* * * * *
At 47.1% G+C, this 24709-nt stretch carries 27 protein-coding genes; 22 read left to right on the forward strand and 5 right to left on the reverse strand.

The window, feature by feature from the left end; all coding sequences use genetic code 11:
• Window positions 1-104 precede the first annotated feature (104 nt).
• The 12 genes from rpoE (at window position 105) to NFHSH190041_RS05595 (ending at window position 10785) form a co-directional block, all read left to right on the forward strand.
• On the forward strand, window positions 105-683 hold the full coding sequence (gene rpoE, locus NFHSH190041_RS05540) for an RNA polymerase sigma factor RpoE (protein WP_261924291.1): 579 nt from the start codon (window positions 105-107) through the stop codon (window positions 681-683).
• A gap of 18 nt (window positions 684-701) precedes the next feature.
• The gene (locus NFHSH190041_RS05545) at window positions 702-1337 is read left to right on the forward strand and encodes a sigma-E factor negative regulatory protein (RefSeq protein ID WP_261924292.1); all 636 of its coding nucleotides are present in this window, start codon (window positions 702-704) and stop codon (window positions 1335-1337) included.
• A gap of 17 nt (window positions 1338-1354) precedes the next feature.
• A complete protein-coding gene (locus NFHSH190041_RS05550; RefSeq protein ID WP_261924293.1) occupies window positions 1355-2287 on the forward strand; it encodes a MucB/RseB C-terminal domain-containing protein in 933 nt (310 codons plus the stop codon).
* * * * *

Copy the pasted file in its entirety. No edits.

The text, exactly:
At 47.1% G+C, this 24709-nt stretch carries 27 protein-coding genes; 22 read left to right on the forward strand and 5 right to left on the reverse strand.

The window, feature by feature from the left end; all coding sequences use genetic code 11:
• Window positions 1-104 precede the first annotated feature (104 nt).
• The 12 genes from rpoE (at window position 105) to NFHSH190041_RS05595 (ending at window position 10785) form a co-directional block, all read left to right on the forward strand.
• On the forward strand, window positions 105-683 hold the full coding sequence (gene rpoE, locus NFHSH190041_RS05540) for an RNA polymerase sigma factor RpoE (protein WP_261924291.1): 579 nt from the start codon (window positions 105-107) through the stop codon (window positions 681-683).
• A gap of 18 nt (window positions 684-701) precedes the next feature.
• The gene (locus NFHSH190041_RS05545) at window positions 702-1337 is read left to right on the forward strand and encodes a sigma-E factor negative regulatory protein (RefSeq protein ID WP_261924292.1); all 636 of its coding nucleotides are present in this window, start codon (window positions 702-704) and stop codon (window positions 1335-1337) included.
• A gap of 17 nt (window positions 1338-1354) precedes the next feature.
• A complete protein-coding gene (locus NFHSH190041_RS05550; RefSeq protein ID WP_261924293.1) occupies window positions 1355-2287 on the forward strand; it encodes a MucB/RseB C-terminal domain-containing protein in 933 nt (310 codons plus the stop codon).